Barren. Infertile. Without. I'm describing a wasteland. A desert. I'm also describing me and my current walk with Jesus. I yearn for a baby that doesn’t exist. I am the only child still standing in the school yard after all of the teams have been picked. It isn't like a child wishing for an elephant for her birthday, because I haven't forgotten about it and moved on to other toys. I mourn for the child I don't have monthly. Daily. I am in a place that is lonely. It is vast. It is barren. It is inhospitable. It is lonely.
I am not catholic, but I am struck by the words of Pope Benedict XVI, who encouraged Christians to walk with Jesus across the desert of Lent and to “listen more closely to the voice of God, and to unmask the temptations that speak within each of us.” My desert isn't lonely because I walk with Christ.
In Matthew 4:1-11 Jesus went into the desert for 40 days and 40 nights. While there, he fasted. He did without what his body craved. In his time of trial, Satan tempted him. Three times, Satan offered Jesus what he craved (food, comfort, power) and three times Jesus trusted in the power of the Lord. Jesus called upon the Lord for His strength. He reminded himself of The Word.
When God saved the Israelites from slavery and abuse they wandered through the desert for forty years. The journey should have only taken eleven days, but they lost their way and tried to go without God. (Numbers 14:33-34 "Your children will be shepherds here for forty years, suffering for your unfaithfulness, until the last of your bodies lies in the desert. For forty years -- one year for each of the forty days you explored the land -- you will suffer for your sins and know what it is like to have me against you.") God used that time in the dessert to teach the Israelites and prepare the way for them to be His holy people. For forty years God gave His people food, water, shelter. He showed them He could take of them. He proved His trustworthiness. He offered them His heart, His faithfulness, and His love.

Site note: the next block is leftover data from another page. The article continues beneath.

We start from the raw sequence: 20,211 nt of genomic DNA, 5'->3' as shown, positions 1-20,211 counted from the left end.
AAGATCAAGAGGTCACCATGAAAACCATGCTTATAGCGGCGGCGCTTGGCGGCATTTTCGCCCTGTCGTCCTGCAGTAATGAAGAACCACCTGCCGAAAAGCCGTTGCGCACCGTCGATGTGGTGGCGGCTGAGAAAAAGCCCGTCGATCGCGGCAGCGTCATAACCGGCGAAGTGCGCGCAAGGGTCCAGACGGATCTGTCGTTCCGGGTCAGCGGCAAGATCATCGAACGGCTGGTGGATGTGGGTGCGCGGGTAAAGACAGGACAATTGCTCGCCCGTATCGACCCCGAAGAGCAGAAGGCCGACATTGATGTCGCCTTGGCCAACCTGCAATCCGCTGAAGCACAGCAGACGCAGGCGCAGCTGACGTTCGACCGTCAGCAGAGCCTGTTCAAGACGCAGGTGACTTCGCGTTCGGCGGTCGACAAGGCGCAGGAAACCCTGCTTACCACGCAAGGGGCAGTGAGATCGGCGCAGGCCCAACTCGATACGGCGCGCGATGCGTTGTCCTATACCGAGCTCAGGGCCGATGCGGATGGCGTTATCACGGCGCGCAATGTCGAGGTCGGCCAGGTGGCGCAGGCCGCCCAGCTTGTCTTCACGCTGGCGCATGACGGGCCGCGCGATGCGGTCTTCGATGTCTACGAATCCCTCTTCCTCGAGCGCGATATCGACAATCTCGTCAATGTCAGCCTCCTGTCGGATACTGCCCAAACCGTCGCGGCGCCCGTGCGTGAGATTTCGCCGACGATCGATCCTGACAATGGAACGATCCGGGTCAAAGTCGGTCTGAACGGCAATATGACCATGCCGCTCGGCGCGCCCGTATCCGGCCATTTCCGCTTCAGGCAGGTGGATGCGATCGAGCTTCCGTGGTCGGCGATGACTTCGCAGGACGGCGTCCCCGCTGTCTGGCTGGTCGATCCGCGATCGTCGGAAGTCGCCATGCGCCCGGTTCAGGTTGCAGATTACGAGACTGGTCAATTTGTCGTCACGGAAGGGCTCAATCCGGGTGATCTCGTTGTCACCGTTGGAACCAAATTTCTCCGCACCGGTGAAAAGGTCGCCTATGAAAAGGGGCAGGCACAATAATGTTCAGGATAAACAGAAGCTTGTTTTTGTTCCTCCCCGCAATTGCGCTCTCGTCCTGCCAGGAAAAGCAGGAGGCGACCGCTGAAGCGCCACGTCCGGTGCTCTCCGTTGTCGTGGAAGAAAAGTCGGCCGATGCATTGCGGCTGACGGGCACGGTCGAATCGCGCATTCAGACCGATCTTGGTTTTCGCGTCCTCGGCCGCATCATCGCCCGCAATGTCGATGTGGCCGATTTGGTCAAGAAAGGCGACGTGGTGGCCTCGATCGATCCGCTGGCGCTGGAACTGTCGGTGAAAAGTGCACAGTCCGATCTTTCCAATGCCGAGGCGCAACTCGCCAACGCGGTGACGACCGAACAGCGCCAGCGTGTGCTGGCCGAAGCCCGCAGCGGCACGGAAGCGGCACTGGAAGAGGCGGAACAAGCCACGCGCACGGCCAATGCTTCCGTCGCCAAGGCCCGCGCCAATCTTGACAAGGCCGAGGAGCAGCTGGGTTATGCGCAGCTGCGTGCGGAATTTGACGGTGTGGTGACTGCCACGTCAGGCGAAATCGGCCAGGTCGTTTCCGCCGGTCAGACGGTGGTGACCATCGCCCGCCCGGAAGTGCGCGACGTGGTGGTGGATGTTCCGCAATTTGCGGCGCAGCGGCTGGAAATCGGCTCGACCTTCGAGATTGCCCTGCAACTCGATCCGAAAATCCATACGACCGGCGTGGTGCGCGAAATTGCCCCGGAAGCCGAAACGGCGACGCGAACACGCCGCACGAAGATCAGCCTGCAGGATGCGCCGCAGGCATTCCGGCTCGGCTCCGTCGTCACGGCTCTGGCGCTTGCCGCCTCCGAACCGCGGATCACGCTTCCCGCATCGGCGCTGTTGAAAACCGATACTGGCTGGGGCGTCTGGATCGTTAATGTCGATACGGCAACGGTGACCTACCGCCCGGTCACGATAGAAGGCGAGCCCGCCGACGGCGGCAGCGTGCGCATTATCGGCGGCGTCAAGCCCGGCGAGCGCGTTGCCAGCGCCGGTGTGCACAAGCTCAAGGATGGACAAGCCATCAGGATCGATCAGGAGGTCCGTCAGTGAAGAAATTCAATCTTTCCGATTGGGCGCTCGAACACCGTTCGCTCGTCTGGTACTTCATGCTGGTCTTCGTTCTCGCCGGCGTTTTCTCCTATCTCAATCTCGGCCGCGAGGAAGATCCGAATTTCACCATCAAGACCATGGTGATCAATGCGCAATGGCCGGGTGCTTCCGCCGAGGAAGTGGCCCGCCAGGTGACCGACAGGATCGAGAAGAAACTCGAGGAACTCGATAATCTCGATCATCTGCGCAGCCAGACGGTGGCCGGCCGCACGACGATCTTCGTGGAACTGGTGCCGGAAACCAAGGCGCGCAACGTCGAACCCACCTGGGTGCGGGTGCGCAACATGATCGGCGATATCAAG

Right now, I am in a desert. My body, my heart, my soul all crave the same thing.
Jesus came out of the desert stronger and so will I. The Israelites left the desert with a better relationship with the Lord and so will I.
Lent is the 40 days preceding Easter and owes much of its meaning to the forty days and forty nights Jesus spent in the desert. During Lent, many Christians will abstain from a worldly experience in an effort to draw closer to God. Just as Jesus left behind everything that held him back and walked into the desert, we are called to leave behind our baggage and focus on Christ.
This Lent, I gave up my guilt. I am not cursed because I am infertile. This is not a punishment from God. I didn't do anything wrong. I am not less of a woman. I am not a bad wife because I don't have a child. I am not a bad daughter. I am not a bad daughter-in-law. I have no reason to feel guilty.
But I do.
I feel like I must have done something wrong. I feel like I am less of a woman. I feel like I am a bad wife. I feel like I am a bad daughter. I feel guilty.
This Lent I gave up this feeling of guilt. Every day I woke up and tried to remind myself that, like the Israelites, God has a purpose for me and my journey. Like Jesus, I am in the desert but I am not alone. God is walking with me. I have been tempted… tempted to give up, tempted to follow a Hagar, tempted to test God, tempted to seek my comfort, my sustenance, and my power elsewhere. But God has been faithful to me. God didn't bring about my circumstances, but He created me to be the perfect me. Most importantly, he knows I am hurting and I am in pain. He is trustworthy! He is faithful! He offered me his heart! His love! He will take care of me!
God has proven Himself. He is my Everlasting Father. Counselor. Wonderful Redeemer. The Way. The Truth. The Light. Friend.
At the end of the desert we celebrate Easter. We celebrate because "on the third day He [Jesus] rose from the dead; He ascended into heaven, and is seated at the right hand of God the Father Almighty" (from the Apostle's Creed). We celebrate because Christ died for us. He died for our sins. He died for our salvation. He keeps us company is oun deserts. He knows the desert will end and we will find our gardens. He knows where we are going and where we have come from.
He knows that there is life beyond the desert.